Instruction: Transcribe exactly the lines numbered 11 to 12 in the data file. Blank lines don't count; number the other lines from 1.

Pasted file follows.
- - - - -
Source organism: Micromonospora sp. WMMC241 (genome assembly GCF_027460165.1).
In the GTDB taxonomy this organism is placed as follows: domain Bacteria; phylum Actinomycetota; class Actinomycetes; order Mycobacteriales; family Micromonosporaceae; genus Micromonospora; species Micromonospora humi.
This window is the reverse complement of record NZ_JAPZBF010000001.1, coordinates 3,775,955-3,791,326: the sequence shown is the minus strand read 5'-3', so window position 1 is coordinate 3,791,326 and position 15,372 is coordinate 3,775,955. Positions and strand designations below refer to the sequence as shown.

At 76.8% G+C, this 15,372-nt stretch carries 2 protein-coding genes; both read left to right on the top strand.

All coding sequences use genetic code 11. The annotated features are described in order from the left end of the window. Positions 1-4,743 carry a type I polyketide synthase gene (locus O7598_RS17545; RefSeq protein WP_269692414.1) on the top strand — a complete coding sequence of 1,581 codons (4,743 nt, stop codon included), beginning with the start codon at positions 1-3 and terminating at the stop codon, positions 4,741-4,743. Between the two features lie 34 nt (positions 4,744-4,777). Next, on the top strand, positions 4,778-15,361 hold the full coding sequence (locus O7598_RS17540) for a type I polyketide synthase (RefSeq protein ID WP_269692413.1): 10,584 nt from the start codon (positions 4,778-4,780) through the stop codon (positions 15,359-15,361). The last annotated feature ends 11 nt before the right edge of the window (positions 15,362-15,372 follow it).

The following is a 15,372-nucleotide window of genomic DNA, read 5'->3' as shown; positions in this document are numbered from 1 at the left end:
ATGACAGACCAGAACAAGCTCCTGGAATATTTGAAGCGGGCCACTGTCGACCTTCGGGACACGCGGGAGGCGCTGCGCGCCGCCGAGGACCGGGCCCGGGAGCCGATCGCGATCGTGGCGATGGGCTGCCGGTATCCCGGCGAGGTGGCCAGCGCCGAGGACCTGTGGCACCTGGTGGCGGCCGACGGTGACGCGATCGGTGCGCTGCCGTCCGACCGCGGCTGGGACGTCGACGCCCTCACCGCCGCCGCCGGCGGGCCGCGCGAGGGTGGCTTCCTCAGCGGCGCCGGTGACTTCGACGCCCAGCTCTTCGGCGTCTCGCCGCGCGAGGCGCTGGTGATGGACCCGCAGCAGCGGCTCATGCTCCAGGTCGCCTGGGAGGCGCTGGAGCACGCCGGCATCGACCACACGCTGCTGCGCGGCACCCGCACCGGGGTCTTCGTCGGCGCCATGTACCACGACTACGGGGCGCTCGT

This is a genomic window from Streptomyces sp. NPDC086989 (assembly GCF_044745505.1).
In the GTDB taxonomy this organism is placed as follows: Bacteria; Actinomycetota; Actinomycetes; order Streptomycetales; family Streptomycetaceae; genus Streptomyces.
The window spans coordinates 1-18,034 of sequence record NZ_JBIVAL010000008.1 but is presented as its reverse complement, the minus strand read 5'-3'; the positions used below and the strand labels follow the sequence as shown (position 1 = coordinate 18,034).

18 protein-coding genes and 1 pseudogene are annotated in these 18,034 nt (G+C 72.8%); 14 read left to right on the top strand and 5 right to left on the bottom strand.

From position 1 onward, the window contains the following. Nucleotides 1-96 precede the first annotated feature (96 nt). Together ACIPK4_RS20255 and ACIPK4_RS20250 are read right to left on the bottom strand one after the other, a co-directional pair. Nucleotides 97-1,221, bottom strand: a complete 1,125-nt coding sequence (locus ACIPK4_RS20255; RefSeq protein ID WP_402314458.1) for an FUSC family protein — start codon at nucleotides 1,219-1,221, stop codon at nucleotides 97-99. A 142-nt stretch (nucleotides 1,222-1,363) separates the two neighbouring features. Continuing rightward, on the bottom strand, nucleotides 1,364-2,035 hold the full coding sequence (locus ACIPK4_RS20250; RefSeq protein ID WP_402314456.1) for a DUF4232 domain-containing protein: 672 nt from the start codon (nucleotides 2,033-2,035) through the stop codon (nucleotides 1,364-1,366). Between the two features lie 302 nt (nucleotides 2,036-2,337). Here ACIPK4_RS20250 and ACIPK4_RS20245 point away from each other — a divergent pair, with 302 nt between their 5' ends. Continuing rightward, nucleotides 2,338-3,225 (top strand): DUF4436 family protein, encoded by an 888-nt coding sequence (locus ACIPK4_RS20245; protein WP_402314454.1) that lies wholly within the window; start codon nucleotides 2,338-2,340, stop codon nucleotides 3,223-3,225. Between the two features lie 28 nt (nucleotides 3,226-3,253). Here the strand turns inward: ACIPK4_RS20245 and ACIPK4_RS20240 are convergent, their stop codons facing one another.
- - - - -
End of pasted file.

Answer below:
18 protein-coding genes and 1 pseudogene are annotated in these 18,034 nt (G+C 72.8%); 14 read left to right on the top strand and 5 right to left on the bottom strand.

From position 1 onward, the window contains the following. Nucleotides 1-96 precede the first annotated feature (96 nt). Together ACIPK4_RS20255 and ACIPK4_RS20250 are read right to left on the bottom strand one after the other, a co-directional pair. Nucleotides 97-1,221, bottom strand: a complete 1,125-nt coding sequence (locus ACIPK4_RS20255; RefSeq protein ID WP_402314458.1) for an FUSC family protein — start codon at nucleotides 1,219-1,221, stop codon at nucleotides 97-99. A 142-nt stretch (nucleotides 1,222-1,363) separates the two neighbouring features. Continuing rightward, on the bottom strand, nucleotides 1,364-2,035 hold the full coding sequence (locus ACIPK4_RS20250; RefSeq protein ID WP_402314456.1) for a DUF4232 domain-containing protein: 672 nt from the start codon (nucleotides 2,033-2,035) through the stop codon (nucleotides 1,364-1,366). Between the two features lie 302 nt (nucleotides 2,036-2,337). Here ACIPK4_RS20250 and ACIPK4_RS20245 point away from each other — a divergent pair, with 302 nt between their 5' ends. Continuing rightward, nucleotides 2,338-3,225 (top strand): DUF4436 family protein, encoded by an 888-nt coding sequence (locus ACIPK4_RS20245; protein WP_402314454.1) that lies wholly within the window; start codon nucleotides 2,338-2,340, stop codon nucleotides 3,223-3,225. Between the two features lie 28 nt (nucleotides 3,226-3,253). Here the strand turns inward: ACIPK4_RS20245 and ACIPK4_RS20240 are convergent, their stop codons facing one another.